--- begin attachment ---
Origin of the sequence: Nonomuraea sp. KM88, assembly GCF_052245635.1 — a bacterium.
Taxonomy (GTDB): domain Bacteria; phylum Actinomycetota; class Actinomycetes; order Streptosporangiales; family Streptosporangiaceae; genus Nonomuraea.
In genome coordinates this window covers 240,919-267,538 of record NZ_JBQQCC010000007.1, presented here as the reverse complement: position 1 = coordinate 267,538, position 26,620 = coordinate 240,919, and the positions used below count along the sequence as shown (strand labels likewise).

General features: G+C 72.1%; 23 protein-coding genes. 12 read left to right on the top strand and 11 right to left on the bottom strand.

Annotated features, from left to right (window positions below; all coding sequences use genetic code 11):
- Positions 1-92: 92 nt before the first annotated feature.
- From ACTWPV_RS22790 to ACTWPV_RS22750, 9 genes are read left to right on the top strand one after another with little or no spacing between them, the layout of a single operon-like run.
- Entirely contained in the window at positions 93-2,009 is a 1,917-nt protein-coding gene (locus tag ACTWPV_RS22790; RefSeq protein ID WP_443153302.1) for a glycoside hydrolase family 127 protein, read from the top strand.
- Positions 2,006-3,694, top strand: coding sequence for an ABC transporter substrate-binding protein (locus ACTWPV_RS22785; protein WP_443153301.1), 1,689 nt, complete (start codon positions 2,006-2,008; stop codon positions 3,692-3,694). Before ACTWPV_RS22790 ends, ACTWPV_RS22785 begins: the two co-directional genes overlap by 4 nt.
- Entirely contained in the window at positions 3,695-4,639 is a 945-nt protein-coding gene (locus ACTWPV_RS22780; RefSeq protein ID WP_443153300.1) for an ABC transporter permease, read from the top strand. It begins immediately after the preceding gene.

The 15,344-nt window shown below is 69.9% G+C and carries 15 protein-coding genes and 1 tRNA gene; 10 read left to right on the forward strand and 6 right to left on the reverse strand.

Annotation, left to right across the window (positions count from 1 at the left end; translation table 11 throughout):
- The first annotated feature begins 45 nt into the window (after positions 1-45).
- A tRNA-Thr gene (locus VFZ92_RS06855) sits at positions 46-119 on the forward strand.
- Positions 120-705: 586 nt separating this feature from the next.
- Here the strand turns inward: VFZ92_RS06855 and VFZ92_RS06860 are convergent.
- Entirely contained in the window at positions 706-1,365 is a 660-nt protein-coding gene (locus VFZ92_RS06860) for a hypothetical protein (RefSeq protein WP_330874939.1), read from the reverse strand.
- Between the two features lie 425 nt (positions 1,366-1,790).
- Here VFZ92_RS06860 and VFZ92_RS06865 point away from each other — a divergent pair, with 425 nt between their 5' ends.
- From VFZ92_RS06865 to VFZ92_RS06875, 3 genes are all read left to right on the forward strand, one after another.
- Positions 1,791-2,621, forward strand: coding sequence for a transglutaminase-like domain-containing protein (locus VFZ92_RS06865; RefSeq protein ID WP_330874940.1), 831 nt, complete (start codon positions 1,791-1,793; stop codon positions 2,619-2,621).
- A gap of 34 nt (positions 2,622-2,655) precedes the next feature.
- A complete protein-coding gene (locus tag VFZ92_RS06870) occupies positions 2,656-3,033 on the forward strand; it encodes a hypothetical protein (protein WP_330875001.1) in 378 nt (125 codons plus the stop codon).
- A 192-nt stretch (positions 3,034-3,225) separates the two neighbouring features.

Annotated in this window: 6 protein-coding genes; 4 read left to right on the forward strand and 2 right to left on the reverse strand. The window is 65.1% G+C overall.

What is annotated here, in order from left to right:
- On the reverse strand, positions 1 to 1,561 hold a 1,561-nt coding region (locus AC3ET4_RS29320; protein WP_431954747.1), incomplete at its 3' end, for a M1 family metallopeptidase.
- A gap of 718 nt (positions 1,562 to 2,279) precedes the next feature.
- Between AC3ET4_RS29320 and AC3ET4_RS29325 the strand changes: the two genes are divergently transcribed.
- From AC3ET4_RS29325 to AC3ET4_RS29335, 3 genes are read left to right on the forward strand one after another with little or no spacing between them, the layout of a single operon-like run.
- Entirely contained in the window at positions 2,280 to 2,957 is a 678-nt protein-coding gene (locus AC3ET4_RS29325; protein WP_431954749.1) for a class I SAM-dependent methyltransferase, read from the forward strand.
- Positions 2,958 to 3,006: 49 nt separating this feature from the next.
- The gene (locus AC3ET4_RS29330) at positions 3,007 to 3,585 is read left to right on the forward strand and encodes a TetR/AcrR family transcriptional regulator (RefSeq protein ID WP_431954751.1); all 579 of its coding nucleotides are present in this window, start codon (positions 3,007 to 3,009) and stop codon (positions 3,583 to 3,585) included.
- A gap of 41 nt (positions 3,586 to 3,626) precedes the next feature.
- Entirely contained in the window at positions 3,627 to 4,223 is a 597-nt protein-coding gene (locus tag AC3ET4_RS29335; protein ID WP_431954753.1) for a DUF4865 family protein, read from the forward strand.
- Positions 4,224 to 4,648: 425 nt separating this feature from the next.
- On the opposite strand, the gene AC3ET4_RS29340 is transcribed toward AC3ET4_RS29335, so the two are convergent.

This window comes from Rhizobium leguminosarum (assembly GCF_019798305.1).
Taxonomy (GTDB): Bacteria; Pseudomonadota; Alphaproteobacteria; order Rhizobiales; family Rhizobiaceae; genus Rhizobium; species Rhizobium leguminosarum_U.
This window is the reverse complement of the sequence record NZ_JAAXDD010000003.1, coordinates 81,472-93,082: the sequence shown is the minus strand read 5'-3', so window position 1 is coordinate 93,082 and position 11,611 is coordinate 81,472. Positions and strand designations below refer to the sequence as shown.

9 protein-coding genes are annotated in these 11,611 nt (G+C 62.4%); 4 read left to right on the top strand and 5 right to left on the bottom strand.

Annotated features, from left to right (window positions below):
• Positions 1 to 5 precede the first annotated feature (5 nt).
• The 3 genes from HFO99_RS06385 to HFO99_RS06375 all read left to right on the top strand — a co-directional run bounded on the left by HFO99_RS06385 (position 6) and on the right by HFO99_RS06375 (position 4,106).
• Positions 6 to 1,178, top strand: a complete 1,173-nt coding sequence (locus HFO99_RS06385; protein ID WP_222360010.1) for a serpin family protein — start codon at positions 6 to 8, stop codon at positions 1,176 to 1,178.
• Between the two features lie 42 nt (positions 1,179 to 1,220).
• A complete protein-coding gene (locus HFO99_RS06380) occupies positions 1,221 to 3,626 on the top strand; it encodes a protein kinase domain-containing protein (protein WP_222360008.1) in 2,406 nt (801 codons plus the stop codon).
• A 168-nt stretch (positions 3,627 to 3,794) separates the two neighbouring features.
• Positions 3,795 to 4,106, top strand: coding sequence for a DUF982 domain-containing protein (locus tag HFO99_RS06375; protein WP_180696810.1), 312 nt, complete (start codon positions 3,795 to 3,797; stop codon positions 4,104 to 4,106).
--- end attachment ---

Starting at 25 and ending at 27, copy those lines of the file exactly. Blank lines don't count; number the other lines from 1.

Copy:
Annotated in this window: 6 protein-coding genes; 4 read left to right on the forward strand and 2 right to left on the reverse strand. The window is 65.1% G+C overall.

What is annotated here, in order from left to right:
- On the reverse strand, positions 1 to 1,561 hold a 1,561-nt coding region (locus AC3ET4_RS29320; protein WP_431954747.1), incomplete at its 3' end, for a M1 family metallopeptidase.